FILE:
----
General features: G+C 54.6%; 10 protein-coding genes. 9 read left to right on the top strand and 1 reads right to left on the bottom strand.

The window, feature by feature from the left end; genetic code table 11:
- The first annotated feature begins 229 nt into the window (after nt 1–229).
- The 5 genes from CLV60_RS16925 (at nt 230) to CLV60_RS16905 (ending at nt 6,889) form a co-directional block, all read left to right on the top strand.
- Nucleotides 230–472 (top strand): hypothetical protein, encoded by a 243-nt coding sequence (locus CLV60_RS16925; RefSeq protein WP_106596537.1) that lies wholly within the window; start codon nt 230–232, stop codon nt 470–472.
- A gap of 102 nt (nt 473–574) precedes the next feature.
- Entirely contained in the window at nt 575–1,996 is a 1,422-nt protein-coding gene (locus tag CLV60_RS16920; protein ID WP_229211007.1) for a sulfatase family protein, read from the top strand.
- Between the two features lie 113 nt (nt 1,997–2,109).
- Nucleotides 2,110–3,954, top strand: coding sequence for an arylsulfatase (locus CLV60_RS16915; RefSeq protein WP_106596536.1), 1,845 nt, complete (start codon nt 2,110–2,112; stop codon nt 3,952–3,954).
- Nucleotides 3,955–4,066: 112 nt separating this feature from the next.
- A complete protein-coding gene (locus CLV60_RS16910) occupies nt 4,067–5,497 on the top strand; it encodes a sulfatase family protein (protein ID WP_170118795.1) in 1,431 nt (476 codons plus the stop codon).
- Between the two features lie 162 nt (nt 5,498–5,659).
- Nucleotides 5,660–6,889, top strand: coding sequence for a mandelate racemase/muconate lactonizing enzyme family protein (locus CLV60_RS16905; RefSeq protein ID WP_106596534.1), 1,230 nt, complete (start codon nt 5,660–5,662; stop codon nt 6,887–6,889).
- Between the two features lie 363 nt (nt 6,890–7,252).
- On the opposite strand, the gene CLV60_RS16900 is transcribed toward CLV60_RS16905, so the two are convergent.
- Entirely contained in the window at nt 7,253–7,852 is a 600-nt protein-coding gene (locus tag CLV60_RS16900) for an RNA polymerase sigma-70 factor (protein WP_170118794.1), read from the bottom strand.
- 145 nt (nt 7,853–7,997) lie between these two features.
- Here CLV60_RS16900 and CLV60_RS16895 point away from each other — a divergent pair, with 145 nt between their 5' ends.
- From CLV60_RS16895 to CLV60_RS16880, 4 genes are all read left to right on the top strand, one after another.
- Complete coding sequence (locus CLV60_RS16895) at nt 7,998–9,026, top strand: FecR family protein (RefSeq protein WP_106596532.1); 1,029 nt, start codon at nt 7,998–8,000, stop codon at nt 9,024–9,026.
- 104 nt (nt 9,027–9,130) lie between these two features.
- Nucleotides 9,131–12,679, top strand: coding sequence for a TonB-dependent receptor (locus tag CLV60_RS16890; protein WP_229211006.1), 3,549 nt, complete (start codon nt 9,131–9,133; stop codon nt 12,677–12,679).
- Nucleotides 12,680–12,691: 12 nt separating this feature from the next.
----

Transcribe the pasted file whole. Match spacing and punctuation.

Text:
General features: G+C 54.6%; 10 protein-coding genes. 9 read left to right on the top strand and 1 reads right to left on the bottom strand.

The window, feature by feature from the left end; genetic code table 11:
- The first annotated feature begins 229 nt into the window (after nt 1–229).
- The 5 genes from CLV60_RS16925 (at nt 230) to CLV60_RS16905 (ending at nt 6,889) form a co-directional block, all read left to right on the top strand.
- Nucleotides 230–472 (top strand): hypothetical protein, encoded by a 243-nt coding sequence (locus CLV60_RS16925; RefSeq protein WP_106596537.1) that lies wholly within the window; start codon nt 230–232, stop codon nt 470–472.
- A gap of 102 nt (nt 473–574) precedes the next feature.
- Entirely contained in the window at nt 575–1,996 is a 1,422-nt protein-coding gene (locus tag CLV60_RS16920; protein ID WP_229211007.1) for a sulfatase family protein, read from the top strand.
- Between the two features lie 113 nt (nt 1,997–2,109).
- Nucleotides 2,110–3,954, top strand: coding sequence for an arylsulfatase (locus CLV60_RS16915; RefSeq protein WP_106596536.1), 1,845 nt, complete (start codon nt 2,110–2,112; stop codon nt 3,952–3,954).
- Nucleotides 3,955–4,066: 112 nt separating this feature from the next.
- A complete protein-coding gene (locus CLV60_RS16910) occupies nt 4,067–5,497 on the top strand; it encodes a sulfatase family protein (protein ID WP_170118795.1) in 1,431 nt (476 codons plus the stop codon).
- Between the two features lie 162 nt (nt 5,498–5,659).
- Nucleotides 5,660–6,889, top strand: coding sequence for a mandelate racemase/muconate lactonizing enzyme family protein (locus CLV60_RS16905; RefSeq protein ID WP_106596534.1), 1,230 nt, complete (start codon nt 5,660–5,662; stop codon nt 6,887–6,889).
- Between the two features lie 363 nt (nt 6,890–7,252).
- On the opposite strand, the gene CLV60_RS16900 is transcribed toward CLV60_RS16905, so the two are convergent.
- Entirely contained in the window at nt 7,253–7,852 is a 600-nt protein-coding gene (locus tag CLV60_RS16900) for an RNA polymerase sigma-70 factor (protein WP_170118794.1), read from the bottom strand.
- 145 nt (nt 7,853–7,997) lie between these two features.
- Here CLV60_RS16900 and CLV60_RS16895 point away from each other — a divergent pair, with 145 nt between their 5' ends.
- From CLV60_RS16895 to CLV60_RS16880, 4 genes are all read left to right on the top strand, one after another.
- Complete coding sequence (locus CLV60_RS16895) at nt 7,998–9,026, top strand: FecR family protein (RefSeq protein WP_106596532.1); 1,029 nt, start codon at nt 7,998–8,000, stop codon at nt 9,024–9,026.
- 104 nt (nt 9,027–9,130) lie between these two features.
- Nucleotides 9,131–12,679, top strand: coding sequence for a TonB-dependent receptor (locus tag CLV60_RS16890; protein WP_229211006.1), 3,549 nt, complete (start codon nt 9,131–9,133; stop codon nt 12,677–12,679).
- Nucleotides 12,680–12,691: 12 nt separating this feature from the next.